I often say, after people make polite stereotypical comments about my being an only child, that growing up an only child was as they described or the exact opposite. My comment is usually met with puzzled faces. What seems to be overlooked is that many only children are onlies because they were not planned. They were accidents, a surprise… whether or not they were ever told the truth about how they came to be. And the parents made sure that “mistake” didn’t happen again. Some people don’t want a child, yet find themselves with one. They are not bad people, or poor, or abusive in a legal sense, they just had no desire to be a parent. I would say that my experience growing up has been the exact opposite of the stereotype…I was left alone all the time while growing up, I got very little attention, direction or guidance. I lack the little details, the little bits that one only learns from being around others. I can relate to Pippy Longstocking and George of the Jungle. I don’t know how to play cards or board games very well. I don’t come across as I intend. I never suffered those little injustices that children fold into who they become later in life, the stuff that builds character. I never had someone walk into the room and change the channel when I was watching tv, if I left food in the frig…it was always there when I returned. I was alone, but have NEVER been lonely. I often relate to the quote that “a room full of people is the loneliest place in the world.” I am embarassed to say that I talk to myself, outloud, as if speaking to someone…I have done this all my life, well into adulthood, and can never imagine not doing so. I was into my 20s when I was innocently relating my childhood experience to a friend, who turned to me and said “how sad.” That was the first time I realized that others had a very different kind of upbringing…one that involved holidays and summers playing with siblings and cousins, childhood pranks and silliness. You might think Christmas is fun when you get all the presents. It’s quiet, nothing much special is done when it’s just one, it doesn’t seem worth all the trouble. Christmas caroles, trimming the tree, family traditions…seemed silly for one. There isn’t a lot of laughter when you are almost always the only person in the room, but there is happiness. My world was one of make-believe and fantasy, my animals, my stuffed animals were my constant companions, and I was never in the house without the tv on, whether or not I was watching it. Well into my 20s I had fears that most long leave behind in their childhoods. If you met me, you would never know this to have been my life experience. I am well-educated, well-traveled, blond and blue-eyes. I am a soulful person, considered inteligent…pensive, mindful. I have a global perspective…my focus is outward. I have been referred to as like Princess Di…being drawn in life to wounded souls. If you saw me on the street, you would never feel sorry for me…more likely you would attribute a charmed life, that I come from a “good family” and have been afforded every opportunity in life. Now, I say that I would never do that to a child. I want a large family, adopting 5-6 kids hopefully. I want a home full of kids, animals, people running all over the place, organized chaos. A home teeming with love, life and laughter. I want my home to be the one that all the neighborhood kids hang out at. Yet I dear and troubled friend of mine once wrote to me, “you and I are destined to walk this earth alone…and to feel and kind of aloneness that is permanent.”May 23, 2008 at 12:30 am #755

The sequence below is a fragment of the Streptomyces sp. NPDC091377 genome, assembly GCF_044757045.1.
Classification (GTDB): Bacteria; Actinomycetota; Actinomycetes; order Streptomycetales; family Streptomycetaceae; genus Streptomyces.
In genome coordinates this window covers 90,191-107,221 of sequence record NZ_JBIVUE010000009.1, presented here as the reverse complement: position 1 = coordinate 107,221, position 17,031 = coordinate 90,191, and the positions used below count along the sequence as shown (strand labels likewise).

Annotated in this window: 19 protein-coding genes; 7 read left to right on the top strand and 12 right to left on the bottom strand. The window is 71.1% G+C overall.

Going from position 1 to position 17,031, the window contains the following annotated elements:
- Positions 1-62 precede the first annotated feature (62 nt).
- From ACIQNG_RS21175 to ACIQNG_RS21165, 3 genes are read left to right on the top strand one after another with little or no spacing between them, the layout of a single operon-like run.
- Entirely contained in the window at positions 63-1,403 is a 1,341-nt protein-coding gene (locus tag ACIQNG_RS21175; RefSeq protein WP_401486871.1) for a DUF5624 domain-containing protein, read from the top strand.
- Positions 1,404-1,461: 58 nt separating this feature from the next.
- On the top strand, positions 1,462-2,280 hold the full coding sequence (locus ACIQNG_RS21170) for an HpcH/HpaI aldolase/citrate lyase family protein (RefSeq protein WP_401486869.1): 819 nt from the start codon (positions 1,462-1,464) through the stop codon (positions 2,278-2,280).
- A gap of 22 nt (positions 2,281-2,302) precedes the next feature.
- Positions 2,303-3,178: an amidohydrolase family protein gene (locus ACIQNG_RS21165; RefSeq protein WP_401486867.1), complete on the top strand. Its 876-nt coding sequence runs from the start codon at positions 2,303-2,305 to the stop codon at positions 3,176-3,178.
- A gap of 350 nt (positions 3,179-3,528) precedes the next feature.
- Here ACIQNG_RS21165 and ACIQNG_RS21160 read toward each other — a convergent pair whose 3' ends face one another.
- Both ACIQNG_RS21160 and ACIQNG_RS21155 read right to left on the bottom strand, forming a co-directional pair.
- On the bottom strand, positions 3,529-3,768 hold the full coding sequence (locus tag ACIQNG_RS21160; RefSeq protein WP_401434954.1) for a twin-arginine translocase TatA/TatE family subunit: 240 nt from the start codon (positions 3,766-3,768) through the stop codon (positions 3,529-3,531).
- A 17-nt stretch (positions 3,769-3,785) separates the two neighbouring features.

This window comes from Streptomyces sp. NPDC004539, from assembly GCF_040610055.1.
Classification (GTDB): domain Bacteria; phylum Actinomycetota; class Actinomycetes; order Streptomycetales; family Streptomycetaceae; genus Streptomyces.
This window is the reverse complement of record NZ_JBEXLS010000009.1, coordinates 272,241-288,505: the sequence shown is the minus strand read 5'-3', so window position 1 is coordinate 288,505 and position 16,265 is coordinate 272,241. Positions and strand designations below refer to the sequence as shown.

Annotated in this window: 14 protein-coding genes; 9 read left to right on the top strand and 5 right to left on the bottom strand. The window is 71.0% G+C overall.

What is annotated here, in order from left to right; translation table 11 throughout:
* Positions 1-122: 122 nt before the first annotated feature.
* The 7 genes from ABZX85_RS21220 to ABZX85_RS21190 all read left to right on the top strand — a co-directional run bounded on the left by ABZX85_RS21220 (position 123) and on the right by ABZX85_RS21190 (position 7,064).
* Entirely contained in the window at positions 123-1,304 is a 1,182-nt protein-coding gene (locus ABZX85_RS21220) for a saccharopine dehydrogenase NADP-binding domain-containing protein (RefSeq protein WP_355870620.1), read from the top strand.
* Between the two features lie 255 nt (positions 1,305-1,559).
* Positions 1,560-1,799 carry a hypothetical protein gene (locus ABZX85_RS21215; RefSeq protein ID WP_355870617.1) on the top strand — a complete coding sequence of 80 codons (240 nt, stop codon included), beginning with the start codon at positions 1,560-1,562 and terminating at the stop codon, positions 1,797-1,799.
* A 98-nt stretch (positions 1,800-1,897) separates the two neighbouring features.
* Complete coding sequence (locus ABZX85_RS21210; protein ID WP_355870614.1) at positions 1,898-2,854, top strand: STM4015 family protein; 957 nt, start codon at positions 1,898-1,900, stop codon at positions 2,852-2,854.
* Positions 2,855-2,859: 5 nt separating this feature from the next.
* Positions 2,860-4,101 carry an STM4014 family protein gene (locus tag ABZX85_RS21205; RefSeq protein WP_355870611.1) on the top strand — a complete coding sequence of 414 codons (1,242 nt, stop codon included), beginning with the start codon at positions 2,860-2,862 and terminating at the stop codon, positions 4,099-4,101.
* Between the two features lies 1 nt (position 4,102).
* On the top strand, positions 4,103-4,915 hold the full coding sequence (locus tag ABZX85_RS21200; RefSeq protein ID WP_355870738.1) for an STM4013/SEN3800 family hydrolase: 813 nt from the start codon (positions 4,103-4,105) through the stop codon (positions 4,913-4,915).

Christy, I might want to say you took this article as an attack against families of three rather than as a support to strong friendships… When the article suggested to take a friend along for a museum, or have them join vacation, they probably didn’t imply that being alone with her parents would not be of ultimate importance. I do though, disagree with the article when they say that a child can look upon her friends as siblings. I have 4 sisters and the bond is so special I could never imagine that closeness with someone outside the family. If I did not have sisters, maybe I would have learned to bond better with my friends, but that never happened, to me friends are fun to have, but they change with life situations, sisters stay. Therefor, I’m going to be pretty incapable to push that bond in my kid toward his friends. With his only cousin I am doing that though. Unfortunately they live oceans apart…